I posted a while back about some of my experiences with bullying. And in that post I said more was to come, looking at different perspectives on bullying.
There has been a fair bit of Twitter traffic lately about bullying. One amazing 13 year old guy goes by the handle St0pBullying. He has posted a few YouTube videos expressing his feelings on the issue. As creepy as it may sound coming from a 45-year old. This is dedicated in the first instance to him.
What I have, however, is bad news. Bullying doesn’t end with high school. It doesn’t end when we grow up, and it doesn’t end until we change the very fabric of society.
Bullies exist in the workplace, in our adult lives, it exists in rest-homes and is perpetrated by the people supposed to be caring for those who are dependent on others. It happens in marriages (now here is another person everyone should follow). It even exists between countries.
But none of this is a reason to stop fighting it. One of the best things we can do, as St0pBullying does, as many others do, is to give our support to others. To let people know that, when they are being bullied, that they have someone who will support them. Someone who cares about them unconditionally. So that they know that, however bad things get, there is at least one rock they can anchor themselves to.
THEN our job is to make ourselves redundant. To encourage them to realise that the most important person in the world is them. That they are wonderful, beautiful, powerful people. And that nobody – absolutely nobody – gets to deprive them or the world of that beauty. Because this is the thing. Bullying doesn’t just hurt the one person. It hurts everyone. Even if the victim survives the bullying, and does not as so many do, take their own lives, then they are still changed. Sometimes for the better, but mostly not. Mostly permanently scarred. And bullies deprive not just the obvious victim, but their family and friends, those who have not yet been met, of something truly wonderful.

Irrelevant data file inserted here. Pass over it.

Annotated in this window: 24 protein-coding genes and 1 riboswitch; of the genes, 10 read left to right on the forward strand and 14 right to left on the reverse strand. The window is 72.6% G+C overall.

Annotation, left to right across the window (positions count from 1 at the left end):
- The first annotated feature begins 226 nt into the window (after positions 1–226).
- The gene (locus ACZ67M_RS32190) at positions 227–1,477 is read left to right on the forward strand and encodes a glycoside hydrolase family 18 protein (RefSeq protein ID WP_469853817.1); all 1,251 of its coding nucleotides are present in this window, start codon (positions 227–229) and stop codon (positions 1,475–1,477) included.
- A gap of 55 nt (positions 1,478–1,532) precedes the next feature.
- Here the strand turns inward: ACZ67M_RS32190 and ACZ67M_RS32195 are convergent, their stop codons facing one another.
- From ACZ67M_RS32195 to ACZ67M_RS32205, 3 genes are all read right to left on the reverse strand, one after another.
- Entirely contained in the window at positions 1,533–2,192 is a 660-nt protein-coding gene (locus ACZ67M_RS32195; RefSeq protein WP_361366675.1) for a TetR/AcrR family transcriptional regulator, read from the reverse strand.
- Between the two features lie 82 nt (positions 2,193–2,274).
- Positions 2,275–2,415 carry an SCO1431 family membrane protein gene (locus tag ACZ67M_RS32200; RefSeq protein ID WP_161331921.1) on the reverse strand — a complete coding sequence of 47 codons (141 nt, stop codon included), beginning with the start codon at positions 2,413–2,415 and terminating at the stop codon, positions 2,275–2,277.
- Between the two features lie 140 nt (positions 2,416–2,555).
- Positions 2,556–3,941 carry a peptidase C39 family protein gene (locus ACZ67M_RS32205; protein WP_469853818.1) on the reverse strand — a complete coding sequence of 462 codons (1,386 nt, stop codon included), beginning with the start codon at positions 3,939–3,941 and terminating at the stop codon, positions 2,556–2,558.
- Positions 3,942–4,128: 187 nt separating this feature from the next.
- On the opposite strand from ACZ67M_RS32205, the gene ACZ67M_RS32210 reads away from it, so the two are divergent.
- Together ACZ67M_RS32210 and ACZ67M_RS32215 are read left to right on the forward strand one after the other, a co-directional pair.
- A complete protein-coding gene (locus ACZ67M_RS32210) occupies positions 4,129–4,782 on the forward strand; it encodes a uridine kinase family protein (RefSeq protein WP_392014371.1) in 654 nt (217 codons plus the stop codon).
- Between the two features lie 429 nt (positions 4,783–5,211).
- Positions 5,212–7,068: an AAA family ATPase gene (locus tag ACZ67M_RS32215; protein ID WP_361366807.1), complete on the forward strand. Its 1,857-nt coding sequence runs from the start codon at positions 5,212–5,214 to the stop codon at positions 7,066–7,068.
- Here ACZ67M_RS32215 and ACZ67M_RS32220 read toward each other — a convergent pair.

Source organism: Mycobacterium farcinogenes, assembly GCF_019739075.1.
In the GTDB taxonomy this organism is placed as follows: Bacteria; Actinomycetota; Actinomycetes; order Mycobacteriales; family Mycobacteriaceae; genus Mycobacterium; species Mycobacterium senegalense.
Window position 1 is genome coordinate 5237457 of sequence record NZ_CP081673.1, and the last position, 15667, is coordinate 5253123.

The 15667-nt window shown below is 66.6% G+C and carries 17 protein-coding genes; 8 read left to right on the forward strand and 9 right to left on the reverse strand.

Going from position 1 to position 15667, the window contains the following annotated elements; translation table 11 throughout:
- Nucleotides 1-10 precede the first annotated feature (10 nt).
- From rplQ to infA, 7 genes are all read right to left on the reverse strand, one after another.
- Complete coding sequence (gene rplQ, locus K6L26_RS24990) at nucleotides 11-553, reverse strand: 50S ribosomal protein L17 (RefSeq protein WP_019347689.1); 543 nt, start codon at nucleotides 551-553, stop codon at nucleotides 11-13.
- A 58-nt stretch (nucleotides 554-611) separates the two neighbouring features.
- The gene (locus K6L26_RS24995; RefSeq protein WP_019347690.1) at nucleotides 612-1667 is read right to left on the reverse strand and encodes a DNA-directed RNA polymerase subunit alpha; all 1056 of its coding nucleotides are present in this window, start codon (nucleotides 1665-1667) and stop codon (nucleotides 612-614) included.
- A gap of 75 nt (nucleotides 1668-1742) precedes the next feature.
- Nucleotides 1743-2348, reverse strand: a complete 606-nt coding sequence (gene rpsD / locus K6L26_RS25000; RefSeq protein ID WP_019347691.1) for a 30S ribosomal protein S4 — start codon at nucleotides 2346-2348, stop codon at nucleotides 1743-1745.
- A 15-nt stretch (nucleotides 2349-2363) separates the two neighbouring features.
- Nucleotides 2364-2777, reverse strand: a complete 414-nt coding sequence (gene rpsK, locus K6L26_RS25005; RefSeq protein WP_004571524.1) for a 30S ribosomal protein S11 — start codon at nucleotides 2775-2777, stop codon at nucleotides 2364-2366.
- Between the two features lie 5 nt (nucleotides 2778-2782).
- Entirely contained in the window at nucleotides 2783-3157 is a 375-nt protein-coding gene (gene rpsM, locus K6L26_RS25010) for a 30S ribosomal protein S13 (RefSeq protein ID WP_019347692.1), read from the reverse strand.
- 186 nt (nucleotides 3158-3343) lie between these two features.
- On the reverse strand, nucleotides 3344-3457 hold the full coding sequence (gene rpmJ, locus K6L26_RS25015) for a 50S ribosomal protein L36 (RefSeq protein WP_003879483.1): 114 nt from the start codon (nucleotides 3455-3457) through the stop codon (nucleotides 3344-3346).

As the lovely rumpelsnorcack (another person who you really have to follow on Twitter if you aren’t already) said on my earlier post, it is almost impossible to comprehend that bullies need sympathy – at least when you are still suffering from the effects of their torture. But it is true. People are supposed to be compassionate. When they are cruel and nasty, violent and vicious, there is something wrong. Some past hurt that led them to such a state.
I have this image in my head – of someone being bullied and walking up to their aggressor and putting a hand on their shoulder and saying “Hey, it’s OK. I forgive you, and I know how much you are hurting. It’s OK – I understand”. Of course that is just a fantasy. In most cases it would lead to getting a beating. But I like the image.
I hope people can spread the word and the attitude – that bullying is never – EVER – OK. That people who are suffering need help and support. They need to know they are loved. And they need to know there is a way out, and a way through. If Twitter has been around when I was 13, and I had found someone like St0pBullying, life perhaps wouldn’t have been quite so hard.
If we all do it, who knows, maybe we can change the world.
Addendum: I have said many times, our smallest action can lead to huge consequences. A smile, a kind word can save a life. And that life can save others. A harsh word might just be the last thing that leads to a loss of life. It sounds as though we need to be paraniod, but we don’t. It is really easy. We just need to think that every action we take could be the one we are forever known by. So make it a good one.
Much love to all.